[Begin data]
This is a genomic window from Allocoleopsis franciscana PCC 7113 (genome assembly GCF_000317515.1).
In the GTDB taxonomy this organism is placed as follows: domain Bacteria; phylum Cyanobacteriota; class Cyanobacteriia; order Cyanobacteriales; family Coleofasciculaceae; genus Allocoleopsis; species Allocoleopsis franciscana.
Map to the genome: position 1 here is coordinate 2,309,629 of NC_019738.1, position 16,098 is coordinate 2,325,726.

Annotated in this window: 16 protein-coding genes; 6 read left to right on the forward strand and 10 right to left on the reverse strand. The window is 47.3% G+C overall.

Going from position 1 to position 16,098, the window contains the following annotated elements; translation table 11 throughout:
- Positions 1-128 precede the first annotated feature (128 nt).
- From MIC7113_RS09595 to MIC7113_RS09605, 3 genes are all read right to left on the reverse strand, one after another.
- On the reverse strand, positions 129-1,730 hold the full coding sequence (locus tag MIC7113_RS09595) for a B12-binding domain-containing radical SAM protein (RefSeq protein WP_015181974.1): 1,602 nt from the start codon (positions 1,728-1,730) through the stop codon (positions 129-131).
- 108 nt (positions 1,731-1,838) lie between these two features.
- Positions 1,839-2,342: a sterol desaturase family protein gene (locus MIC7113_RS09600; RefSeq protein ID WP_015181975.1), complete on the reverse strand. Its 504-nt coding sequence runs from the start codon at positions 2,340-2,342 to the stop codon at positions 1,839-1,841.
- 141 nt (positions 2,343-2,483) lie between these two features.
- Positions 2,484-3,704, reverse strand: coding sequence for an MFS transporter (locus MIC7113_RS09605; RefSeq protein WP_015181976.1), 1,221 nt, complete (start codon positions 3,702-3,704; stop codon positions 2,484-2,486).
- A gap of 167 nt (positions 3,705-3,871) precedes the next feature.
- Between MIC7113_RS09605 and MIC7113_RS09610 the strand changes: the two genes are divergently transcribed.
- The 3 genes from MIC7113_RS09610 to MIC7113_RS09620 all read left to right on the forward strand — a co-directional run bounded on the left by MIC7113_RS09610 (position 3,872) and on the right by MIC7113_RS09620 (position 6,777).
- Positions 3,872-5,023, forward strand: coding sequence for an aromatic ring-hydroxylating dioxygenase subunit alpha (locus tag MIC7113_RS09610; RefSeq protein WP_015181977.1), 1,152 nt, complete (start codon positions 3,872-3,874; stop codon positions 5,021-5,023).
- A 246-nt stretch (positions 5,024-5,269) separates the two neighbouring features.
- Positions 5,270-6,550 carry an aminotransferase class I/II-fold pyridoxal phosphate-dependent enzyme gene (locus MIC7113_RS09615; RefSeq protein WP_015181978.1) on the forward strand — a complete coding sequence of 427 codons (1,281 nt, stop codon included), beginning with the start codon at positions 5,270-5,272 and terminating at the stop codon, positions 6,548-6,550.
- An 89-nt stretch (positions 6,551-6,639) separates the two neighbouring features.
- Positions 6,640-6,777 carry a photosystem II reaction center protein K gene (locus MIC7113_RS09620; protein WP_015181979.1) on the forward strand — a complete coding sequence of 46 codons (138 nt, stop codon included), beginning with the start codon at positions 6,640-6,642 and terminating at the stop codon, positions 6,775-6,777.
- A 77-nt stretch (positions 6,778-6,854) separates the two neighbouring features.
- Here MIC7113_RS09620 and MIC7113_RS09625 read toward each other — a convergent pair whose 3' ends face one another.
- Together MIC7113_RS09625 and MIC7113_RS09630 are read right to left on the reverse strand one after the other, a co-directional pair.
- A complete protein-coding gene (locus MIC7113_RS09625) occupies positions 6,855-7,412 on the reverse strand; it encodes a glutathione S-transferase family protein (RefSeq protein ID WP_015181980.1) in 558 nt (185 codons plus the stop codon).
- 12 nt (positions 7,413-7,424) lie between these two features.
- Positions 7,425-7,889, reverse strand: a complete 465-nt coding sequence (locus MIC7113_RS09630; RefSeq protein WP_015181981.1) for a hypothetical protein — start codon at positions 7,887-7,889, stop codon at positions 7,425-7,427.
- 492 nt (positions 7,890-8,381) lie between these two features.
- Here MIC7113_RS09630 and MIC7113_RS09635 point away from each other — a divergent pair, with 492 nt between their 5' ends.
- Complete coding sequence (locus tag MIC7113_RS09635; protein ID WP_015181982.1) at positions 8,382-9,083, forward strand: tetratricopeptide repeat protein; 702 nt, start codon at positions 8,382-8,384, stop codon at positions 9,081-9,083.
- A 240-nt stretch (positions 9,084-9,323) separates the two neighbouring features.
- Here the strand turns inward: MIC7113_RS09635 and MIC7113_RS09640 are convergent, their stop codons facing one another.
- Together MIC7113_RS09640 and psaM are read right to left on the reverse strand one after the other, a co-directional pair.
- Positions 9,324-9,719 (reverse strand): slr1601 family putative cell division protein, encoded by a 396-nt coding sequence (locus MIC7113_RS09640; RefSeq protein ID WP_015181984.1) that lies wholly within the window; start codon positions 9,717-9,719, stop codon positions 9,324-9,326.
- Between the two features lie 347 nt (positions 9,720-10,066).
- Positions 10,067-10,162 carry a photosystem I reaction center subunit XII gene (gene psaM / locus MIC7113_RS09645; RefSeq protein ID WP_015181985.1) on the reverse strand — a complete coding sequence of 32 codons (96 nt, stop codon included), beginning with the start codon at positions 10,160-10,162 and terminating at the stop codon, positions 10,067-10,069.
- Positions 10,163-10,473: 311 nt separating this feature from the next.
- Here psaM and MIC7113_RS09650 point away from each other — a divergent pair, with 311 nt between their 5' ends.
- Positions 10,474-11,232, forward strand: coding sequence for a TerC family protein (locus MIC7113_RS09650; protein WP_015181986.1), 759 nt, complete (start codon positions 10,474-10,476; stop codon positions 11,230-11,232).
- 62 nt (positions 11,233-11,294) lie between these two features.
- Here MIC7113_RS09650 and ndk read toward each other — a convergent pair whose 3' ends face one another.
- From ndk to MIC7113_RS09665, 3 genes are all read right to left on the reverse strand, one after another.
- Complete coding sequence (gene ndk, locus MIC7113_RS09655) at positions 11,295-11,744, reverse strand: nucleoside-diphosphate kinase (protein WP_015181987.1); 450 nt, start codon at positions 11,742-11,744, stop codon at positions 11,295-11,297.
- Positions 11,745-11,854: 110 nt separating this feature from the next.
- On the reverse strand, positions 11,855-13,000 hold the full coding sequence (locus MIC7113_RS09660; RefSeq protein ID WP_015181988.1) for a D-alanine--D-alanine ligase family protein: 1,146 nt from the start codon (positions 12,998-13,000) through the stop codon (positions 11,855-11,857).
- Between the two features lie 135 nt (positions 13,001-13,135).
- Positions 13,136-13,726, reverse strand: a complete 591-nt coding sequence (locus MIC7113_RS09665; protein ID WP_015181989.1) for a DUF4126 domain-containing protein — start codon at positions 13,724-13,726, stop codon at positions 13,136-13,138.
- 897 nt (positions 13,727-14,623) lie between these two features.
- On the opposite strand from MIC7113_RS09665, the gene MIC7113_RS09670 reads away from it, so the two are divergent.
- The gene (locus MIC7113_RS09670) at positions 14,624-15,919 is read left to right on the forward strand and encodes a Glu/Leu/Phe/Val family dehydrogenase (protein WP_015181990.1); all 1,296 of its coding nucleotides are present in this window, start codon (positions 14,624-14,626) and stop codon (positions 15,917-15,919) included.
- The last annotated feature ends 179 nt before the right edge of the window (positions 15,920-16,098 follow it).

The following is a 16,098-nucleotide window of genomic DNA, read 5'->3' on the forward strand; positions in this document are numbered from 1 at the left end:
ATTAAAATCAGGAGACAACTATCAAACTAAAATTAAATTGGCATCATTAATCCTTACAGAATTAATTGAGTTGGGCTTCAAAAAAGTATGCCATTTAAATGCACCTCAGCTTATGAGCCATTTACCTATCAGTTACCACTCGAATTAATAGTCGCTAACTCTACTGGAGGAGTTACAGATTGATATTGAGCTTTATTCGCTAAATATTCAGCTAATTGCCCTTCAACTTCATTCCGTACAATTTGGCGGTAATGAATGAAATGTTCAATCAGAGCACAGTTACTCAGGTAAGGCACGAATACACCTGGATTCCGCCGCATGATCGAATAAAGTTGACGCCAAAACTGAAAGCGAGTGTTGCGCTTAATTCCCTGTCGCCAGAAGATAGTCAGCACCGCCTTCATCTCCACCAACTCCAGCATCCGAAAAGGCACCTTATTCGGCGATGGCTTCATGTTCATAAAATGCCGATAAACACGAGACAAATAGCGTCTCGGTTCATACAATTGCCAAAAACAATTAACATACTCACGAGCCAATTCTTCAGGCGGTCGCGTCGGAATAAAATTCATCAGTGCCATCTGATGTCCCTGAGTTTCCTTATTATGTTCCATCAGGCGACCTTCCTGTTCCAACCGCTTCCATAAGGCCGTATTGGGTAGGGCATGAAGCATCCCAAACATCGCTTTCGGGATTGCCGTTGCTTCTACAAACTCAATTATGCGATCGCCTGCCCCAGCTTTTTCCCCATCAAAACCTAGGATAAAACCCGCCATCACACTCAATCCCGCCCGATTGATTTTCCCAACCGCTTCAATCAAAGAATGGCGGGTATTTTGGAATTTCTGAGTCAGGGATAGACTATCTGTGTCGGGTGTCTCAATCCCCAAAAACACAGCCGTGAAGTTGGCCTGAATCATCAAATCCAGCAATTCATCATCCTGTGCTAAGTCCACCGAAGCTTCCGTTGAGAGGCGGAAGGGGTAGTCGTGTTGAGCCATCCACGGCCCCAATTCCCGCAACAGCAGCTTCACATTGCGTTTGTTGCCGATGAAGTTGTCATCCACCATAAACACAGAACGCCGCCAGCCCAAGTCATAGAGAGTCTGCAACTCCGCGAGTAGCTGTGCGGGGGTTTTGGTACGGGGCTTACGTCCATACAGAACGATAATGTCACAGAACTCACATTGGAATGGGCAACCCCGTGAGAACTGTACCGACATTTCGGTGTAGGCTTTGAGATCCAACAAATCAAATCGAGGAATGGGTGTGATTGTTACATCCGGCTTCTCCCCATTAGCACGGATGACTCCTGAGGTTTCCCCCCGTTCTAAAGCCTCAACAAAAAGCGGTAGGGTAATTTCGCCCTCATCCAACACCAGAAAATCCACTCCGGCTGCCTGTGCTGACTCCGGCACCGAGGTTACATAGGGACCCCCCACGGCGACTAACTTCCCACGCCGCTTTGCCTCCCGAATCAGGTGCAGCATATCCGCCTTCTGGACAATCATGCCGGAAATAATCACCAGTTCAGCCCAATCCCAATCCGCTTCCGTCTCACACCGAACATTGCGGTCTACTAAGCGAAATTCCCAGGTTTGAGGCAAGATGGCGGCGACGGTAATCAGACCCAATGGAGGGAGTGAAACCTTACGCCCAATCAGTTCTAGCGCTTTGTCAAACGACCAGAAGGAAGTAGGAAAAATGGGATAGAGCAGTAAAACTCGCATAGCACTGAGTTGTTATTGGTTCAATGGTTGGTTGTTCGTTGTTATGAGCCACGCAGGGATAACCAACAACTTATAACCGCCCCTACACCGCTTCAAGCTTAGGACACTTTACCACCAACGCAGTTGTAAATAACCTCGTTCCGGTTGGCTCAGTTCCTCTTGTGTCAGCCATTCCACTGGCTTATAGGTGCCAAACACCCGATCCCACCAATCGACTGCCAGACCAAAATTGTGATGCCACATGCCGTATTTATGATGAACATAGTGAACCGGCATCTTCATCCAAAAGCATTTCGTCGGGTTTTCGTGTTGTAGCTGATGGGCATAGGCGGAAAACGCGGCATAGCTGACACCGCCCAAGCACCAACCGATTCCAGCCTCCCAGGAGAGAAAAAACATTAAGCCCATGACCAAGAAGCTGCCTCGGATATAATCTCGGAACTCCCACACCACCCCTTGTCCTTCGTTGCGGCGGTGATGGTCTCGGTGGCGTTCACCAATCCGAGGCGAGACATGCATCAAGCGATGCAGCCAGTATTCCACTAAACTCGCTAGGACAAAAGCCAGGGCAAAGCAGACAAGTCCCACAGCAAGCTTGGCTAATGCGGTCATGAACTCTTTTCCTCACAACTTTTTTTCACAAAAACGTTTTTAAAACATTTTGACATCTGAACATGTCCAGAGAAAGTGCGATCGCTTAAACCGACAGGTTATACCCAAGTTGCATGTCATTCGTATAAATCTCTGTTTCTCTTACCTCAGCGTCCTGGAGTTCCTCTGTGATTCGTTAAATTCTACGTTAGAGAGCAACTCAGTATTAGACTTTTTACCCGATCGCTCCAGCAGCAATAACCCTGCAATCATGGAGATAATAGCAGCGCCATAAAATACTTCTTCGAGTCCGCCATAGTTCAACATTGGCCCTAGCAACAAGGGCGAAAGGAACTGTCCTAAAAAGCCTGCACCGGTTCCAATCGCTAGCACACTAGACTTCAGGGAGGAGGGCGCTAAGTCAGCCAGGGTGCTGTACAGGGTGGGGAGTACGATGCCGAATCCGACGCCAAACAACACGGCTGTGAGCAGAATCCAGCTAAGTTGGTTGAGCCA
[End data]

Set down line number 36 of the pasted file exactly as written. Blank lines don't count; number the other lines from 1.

- Positions 10,163-10,473: 311 nt separating this feature from the next.